Small financial moves can make a big difference for small business owners during economic turbulence.
All I keep seeing in my inbox this week is Coronavirus COVID-19 updates. I am exhausted with all of it, but I do keep thinking of all of the businesses affected and how they are going to respond. There is a lot of information flying around about prevention, number of cases, news, and stories of worsening economic conditions. Beyond what we see happening immediately with the illness itself, business owners had better buckle up, you do have a reason to be genuinely concerned. Concerned for the sheer fact that our economy seems to be very unstable and there are a lot of unknowns that lie ahead.
In troubled economic times, there is one thing we can be sure of, business owners and entrepreneurs alike need to start planning for hard times and making serious moves to maintain their financial results. While it’s tough to do so, it’s definitely not impossible. Cutbacks on spending and reorganization will start to occur world wide as we make a plan to not only sustain but thrive in this environment. Those who jump on board early are more likely to survive.
When all else fails and you cannot hit your sales numbers, you have to reduce your overhead. Every penny you can save on overhead falls right to the bottom line. When the economy is stressed you may even have to drop your prices to get new customers. Doing so reduces your margins. The only way to survive on smaller margins is to reduce your overhead. Is your office too large; could you share your space with someone else? If your revenue is decreasing, your insurance probably can too. Are you overstaffed for the amount of work you have to do? Do you need to adjust your marketing efforts? What subscriptions are you not fully utilizing that can be frozen? Who could tolerate a small pay cut?
How much of the work that you’re currently doing in-house could be outsourced for significantly cheaper, without sacrificing quality? Think about it, an HR manager for $75k/yr or an outsourced HR department for $500/mo? A controller, bookkeeper, and CPA firm totaling well over $100k or an entire on-shore, kick ass accounting department for $5000/mo? How much work is being performed by employees on salary that could legally go to hourly contractors?
Cut out Unnecessary Spending
Time and time again we see business owners throwing good money at bad, eating out three meals per day, entertaining like millionaires, buying meaningless gifts, doing business with friends at higher rates, buying expensive items that aren’t necessary and don’t change a single thing. How long has it been since you actually sat down and went though the credit card expenses? I guarantee you, you’ll find pennies laying around everywhere if you take the time to review what’s going out sooner than later. This is a time to put all discretionary spending on hold. Create a spending freeze internally, get creative with your budget. Do you even have a budget?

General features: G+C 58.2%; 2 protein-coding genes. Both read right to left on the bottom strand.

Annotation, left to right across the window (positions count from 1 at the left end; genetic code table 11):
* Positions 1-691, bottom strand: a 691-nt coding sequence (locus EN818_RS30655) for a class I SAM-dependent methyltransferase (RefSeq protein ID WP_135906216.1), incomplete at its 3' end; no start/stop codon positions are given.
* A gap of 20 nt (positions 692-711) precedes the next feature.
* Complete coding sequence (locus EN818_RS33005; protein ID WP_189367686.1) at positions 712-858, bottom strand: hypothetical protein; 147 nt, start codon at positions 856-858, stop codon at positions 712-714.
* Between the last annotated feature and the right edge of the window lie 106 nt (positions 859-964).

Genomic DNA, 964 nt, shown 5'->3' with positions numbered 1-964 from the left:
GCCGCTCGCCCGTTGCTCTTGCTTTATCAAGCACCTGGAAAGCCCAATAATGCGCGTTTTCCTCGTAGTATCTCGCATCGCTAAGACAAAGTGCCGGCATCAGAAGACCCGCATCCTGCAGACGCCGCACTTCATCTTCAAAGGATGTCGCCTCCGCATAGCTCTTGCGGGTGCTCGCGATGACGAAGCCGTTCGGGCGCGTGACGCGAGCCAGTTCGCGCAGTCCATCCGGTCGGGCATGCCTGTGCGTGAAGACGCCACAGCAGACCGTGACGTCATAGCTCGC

There is not a better time to refinance than during an economic and financial crisis. It’s a time to go to the bank in person, sit down and tell them the situation. Form new relationships, explore opportunities, take a step back and analyze what debt you have and at what rates. You may be able to freeze your principal to pay interest only, refinance at cheaper rates, or extend your payment terms to preserve cash.
This week, the Small Business Administration (SBA) announced disaster assistance loans for small businesses impacted by Coronavirus. “The President took bold, decisive action to make our 30 million small businesses more resilient to Coronavirus-related economic disruptions. Small businesses are vital economic engines in every community and state, and they have helped make our economy the strongest in the world. Our Agency will work directly with state Governors to provide targeted, low-interest disaster recovery loans to small businesses that have been severely impacted by the situation. Additionally, the SBA continues to assist small businesses with counseling and navigating their own preparedness plans through our network of 68 District Offices and numerous Resource Partners located around the country. The SBA will continue to provide every small business with the most effective and customer-focused response possible during these times of uncertainty.”
So what does all of this mean for you? It’s time to make a move, sit down with your leadership team and make a plan for better or worse. What happens if you don’t hit your sales goals? What happens if cash flow is inadequate during an upcoming quarter? What happens if you cannot attract and retain the dream team? One thing is for certain, it’s better to be proactive than it is to be reactive. Making a formal plan and implementing it now could end up saving your business big time. It may actually be your only saving grace.
What’s your plan? I would love to hear from you at firstname.lastname@example.org!
Ashley Altum, CPA, MBA — The Freedom Gal and CEO at Profit Matters, because your Profit Matters to us!